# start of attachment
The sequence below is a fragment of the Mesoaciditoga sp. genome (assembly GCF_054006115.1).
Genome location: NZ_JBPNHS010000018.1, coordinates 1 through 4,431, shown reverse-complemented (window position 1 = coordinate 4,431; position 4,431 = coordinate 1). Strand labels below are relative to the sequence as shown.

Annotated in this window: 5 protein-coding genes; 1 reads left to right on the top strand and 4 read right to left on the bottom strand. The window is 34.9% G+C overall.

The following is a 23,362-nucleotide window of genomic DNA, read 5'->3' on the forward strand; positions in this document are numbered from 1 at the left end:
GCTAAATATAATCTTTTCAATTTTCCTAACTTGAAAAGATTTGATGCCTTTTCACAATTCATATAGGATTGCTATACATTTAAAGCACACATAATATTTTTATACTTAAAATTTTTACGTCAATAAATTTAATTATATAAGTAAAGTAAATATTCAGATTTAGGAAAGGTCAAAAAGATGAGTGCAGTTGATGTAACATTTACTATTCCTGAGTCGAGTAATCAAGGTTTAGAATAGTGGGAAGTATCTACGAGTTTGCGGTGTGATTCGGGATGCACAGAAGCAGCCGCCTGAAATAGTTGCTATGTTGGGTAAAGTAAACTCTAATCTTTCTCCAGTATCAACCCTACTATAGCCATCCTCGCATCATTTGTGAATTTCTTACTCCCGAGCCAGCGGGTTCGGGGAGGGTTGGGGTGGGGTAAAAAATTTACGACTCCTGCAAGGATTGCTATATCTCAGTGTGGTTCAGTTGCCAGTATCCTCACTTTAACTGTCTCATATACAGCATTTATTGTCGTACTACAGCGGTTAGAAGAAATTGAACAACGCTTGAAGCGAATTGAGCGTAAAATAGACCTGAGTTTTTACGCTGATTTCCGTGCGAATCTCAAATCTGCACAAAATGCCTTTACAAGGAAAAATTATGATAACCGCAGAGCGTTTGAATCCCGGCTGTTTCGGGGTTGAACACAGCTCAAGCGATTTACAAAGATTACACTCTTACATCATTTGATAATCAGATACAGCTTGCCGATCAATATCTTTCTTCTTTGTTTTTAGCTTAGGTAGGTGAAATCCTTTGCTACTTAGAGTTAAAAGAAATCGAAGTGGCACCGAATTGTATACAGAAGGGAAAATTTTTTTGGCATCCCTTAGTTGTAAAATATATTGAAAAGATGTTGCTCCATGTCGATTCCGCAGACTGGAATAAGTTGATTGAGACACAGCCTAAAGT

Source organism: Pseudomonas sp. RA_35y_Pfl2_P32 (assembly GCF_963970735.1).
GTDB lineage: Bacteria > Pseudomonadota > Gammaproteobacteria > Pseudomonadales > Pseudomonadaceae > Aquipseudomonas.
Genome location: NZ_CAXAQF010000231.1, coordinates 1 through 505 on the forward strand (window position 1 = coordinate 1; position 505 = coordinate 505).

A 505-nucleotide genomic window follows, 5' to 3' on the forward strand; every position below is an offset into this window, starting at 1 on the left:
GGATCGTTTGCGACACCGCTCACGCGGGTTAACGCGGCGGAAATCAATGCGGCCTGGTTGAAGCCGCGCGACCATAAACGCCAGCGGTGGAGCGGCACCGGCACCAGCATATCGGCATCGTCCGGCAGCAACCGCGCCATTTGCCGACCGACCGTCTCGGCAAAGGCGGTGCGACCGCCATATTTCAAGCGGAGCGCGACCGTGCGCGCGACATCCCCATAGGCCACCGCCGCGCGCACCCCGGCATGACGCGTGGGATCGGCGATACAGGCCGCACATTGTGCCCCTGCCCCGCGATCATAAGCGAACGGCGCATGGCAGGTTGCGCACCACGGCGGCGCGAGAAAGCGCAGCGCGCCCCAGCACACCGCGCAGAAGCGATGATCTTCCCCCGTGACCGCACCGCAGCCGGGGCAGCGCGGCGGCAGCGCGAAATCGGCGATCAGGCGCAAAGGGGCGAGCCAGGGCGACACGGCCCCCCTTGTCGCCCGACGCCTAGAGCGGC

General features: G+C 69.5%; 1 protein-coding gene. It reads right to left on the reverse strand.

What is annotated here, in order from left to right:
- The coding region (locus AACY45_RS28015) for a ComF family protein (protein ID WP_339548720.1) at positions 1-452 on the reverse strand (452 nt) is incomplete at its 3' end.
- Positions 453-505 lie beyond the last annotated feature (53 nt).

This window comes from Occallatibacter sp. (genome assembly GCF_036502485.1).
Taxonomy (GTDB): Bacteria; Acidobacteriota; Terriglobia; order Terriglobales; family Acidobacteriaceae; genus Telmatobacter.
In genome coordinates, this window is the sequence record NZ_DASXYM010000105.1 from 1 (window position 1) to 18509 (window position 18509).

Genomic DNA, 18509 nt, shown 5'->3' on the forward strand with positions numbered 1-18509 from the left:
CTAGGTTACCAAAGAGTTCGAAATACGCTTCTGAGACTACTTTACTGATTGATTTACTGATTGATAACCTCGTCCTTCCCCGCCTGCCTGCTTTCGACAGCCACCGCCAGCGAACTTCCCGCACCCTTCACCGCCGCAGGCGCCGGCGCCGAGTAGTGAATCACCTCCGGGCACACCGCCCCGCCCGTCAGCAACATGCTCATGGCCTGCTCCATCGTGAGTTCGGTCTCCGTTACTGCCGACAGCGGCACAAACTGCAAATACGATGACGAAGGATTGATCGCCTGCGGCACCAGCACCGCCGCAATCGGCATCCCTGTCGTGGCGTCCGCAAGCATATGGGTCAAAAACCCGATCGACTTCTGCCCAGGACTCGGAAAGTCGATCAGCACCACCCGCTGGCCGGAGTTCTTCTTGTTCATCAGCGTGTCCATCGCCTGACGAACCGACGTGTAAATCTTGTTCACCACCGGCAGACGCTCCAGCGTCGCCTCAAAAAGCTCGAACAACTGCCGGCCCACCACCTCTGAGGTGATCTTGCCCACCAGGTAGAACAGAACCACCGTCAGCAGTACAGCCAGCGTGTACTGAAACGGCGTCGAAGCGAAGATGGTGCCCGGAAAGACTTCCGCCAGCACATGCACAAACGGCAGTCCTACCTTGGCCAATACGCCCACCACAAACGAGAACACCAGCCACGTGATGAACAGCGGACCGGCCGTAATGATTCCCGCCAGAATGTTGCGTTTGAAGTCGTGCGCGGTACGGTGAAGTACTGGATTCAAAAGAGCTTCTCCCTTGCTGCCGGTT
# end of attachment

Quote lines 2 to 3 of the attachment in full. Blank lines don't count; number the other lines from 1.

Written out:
Genome location: NZ_JBPNHS010000018.1, coordinates 1 through 4,431, shown reverse-complemented (window position 1 = coordinate 4,431; position 4,431 = coordinate 1). Strand labels below are relative to the sequence as shown.

Annotated in this window: 5 protein-coding genes; 1 reads left to right on the top strand and 4 read right to left on the bottom strand. The window is 34.9% G+C overall.